One HomeOS To Rule All Appliances
Microsoft behind the scene has been studying and researching different features of the future connected home. Through its Microsoft Connected Home research centre they have been developing a number of products and services for the home of the future. In addition to fancy gadgets and digital lifestyle services they have been researching the idea of developing an operating system (OS) strictly for the home; dubbed the HomeOS. According to Microsoft the HomeOS will “simplify the management fo home networks and the development of applications” for the connected home. To accomplish it will provide a central point to manage, configure and secure you home network.
Sounds good from all angle and I think they are onto a good thing here if they can pull it off commercially. Currently most of our connected home systems connect and communicate through open standards such as PnP, DLNA, Zwave, Zigbee etc., and beyond that it’s a closed box and proprietary based. Getting a central solution is virtually impossible unless the solution is from one supplier.
Microsoft believes applications will play a greater role in the homes of the future; they are already part of entertaining, gaming, computing, communication, security and our health services. Microsoft thinks these different areas needs some form of “singularity” in management and services. Microsoft in a paper titled, “The Home needs an operating system (and app store)” pointed out some of the issues they would like the HomeOS to address.
According to Microsoft, this new Singularity operating system is to offer a high-reliability environment. It should bear these characteristics: robust, management free, open, real-time performance, secure, accountable and application centre.
The core aim of the proposed HomeOS is to bring everything under one umbrella, to make it easier for the user to manage and control other devices in the home. Microsoft highlighted a current issue where users buy different devices that have their own application and sometime have trouble or find it impossible to get these devices to talk to each other. Moving towards a connected environment this is undesirable for consumer, manufactures and developers.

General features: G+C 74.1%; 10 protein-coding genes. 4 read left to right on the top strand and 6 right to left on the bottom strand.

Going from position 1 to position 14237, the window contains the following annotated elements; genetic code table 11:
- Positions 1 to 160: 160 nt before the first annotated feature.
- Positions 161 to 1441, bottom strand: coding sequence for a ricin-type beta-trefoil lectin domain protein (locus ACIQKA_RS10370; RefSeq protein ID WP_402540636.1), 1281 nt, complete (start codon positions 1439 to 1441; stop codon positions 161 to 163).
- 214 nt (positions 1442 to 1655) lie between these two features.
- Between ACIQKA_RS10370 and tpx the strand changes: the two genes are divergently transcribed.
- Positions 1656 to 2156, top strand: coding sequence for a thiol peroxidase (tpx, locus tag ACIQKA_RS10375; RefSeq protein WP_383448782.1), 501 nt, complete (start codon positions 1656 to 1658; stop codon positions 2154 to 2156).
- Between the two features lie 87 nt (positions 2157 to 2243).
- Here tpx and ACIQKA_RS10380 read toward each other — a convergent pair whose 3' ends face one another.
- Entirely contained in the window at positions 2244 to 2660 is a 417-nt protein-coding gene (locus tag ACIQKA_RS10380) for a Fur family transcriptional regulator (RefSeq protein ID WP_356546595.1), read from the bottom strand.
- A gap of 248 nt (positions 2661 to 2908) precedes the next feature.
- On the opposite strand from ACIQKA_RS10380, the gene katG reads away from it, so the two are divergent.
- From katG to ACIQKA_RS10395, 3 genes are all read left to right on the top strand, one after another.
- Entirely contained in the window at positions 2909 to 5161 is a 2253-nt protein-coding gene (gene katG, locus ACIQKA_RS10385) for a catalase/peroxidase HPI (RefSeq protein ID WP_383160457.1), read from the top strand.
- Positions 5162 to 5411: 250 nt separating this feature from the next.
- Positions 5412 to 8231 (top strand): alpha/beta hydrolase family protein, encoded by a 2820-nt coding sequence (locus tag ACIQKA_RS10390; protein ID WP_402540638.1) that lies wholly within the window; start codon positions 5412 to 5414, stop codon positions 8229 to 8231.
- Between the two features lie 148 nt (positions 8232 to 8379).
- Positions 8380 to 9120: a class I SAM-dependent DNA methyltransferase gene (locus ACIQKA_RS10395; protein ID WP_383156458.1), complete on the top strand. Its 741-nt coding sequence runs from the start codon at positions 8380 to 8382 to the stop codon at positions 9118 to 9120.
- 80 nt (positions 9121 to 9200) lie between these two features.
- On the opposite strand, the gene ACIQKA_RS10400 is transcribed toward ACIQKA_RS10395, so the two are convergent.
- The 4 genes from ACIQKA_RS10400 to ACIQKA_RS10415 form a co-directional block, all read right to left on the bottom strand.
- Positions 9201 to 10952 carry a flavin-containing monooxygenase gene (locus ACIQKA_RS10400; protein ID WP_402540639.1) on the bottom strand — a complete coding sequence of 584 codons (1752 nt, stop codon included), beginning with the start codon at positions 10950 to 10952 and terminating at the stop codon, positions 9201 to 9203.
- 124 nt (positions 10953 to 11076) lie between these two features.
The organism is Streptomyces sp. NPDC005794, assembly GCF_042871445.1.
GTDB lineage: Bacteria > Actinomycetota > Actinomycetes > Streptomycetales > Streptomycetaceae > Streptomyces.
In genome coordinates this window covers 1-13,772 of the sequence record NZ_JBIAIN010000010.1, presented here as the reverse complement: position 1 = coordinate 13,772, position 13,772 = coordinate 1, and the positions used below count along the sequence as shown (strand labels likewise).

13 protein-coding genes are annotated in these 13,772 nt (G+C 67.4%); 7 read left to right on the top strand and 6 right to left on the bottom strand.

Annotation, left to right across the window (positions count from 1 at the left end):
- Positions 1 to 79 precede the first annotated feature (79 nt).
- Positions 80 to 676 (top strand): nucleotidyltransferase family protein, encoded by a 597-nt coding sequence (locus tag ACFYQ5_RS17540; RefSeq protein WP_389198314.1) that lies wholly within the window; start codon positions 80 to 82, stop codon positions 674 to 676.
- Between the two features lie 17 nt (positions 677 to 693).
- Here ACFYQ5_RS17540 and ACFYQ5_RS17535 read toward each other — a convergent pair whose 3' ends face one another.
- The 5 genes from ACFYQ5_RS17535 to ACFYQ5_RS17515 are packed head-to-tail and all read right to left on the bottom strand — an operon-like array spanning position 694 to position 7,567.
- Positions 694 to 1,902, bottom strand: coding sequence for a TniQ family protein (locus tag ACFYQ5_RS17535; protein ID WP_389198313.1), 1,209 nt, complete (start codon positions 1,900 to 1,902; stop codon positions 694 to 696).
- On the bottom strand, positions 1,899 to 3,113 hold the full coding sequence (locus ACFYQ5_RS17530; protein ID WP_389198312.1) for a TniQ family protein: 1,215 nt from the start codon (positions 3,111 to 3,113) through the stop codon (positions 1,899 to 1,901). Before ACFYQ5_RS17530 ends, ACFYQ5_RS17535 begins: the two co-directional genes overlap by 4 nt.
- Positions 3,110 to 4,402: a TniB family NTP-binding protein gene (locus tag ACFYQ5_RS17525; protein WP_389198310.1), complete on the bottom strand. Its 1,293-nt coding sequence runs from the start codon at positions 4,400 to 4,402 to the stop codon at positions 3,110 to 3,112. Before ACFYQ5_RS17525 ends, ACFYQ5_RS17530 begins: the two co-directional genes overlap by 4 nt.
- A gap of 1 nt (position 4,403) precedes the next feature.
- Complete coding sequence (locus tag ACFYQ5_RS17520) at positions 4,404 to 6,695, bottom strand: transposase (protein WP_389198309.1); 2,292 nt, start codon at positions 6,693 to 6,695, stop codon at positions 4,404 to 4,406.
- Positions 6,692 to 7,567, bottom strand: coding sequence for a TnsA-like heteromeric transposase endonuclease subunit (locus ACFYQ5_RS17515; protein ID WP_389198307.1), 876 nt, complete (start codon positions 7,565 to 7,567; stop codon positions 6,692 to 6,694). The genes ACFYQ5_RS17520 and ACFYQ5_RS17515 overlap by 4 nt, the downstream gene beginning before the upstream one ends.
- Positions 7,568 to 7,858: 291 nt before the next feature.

The proposed HomeOS will have a “kernel that is agnostic to the device to which it provides access, allowing easy incorporation of new devices and applications. HomeOS will “run on a dedicated computer in the home and does not require any modifications to commodity devices,” according to the draft paper. Microsoft has not said if it’s going to be Windows or another operating system they are working on, other than it was built using C# and the .Net framework 4.0.
As a concept, HomeOS has a lot going for it but creating a package solution that will achieve big market recognition is not going to be easy, because it will be going up established whole home solutions – even though they are closed proprietary solutions. Another benefit Microsoft is hoping to add to HomeOS; is to remove the need for an integrator – by emulating Apple’s use of an Appstore.
They are proposing the introduction of a HomeStore, where users can go to download Apps for devices and services. It will complement HomeOS by helping customers to “find Apps that are compatible with their devices and find devices to enable desired tasks that cannot be supported by their existing device alone”.
A prototype of the HomeOS is currently available to academic institutions for teaching and research, no date is release on when it will be available to other areas of the market. To learn more about HomeOS visit the Microsoft research site here: http://research.microsoft.com.